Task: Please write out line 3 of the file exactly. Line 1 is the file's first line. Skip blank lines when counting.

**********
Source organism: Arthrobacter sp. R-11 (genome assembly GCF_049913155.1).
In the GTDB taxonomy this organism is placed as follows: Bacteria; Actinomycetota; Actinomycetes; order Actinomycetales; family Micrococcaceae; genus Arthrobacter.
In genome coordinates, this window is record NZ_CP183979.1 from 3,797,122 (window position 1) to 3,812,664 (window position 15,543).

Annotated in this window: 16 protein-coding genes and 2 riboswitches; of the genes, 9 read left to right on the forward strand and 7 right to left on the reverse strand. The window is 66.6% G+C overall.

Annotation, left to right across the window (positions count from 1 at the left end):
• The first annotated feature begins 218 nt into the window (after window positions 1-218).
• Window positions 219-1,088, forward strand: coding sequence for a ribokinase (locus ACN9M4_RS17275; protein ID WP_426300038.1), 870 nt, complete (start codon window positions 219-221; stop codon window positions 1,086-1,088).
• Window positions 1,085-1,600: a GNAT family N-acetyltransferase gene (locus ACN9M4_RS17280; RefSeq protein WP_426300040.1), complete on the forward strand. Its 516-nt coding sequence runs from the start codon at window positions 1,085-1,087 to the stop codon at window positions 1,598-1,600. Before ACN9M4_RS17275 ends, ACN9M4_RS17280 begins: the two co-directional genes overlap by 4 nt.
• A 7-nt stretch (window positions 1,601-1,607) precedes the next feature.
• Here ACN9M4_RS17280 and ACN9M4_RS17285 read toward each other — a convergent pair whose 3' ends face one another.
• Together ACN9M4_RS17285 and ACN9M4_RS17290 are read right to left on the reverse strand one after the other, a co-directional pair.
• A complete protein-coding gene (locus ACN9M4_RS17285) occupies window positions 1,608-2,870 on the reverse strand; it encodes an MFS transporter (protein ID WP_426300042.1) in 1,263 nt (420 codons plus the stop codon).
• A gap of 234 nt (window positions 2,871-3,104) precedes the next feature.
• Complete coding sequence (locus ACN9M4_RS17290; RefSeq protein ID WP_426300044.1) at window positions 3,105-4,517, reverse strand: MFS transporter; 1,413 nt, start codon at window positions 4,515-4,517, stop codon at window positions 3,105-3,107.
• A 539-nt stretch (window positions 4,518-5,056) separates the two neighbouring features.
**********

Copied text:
In genome coordinates, this window is record NZ_CP183979.1 from 3,797,122 (window position 1) to 3,812,664 (window position 15,543).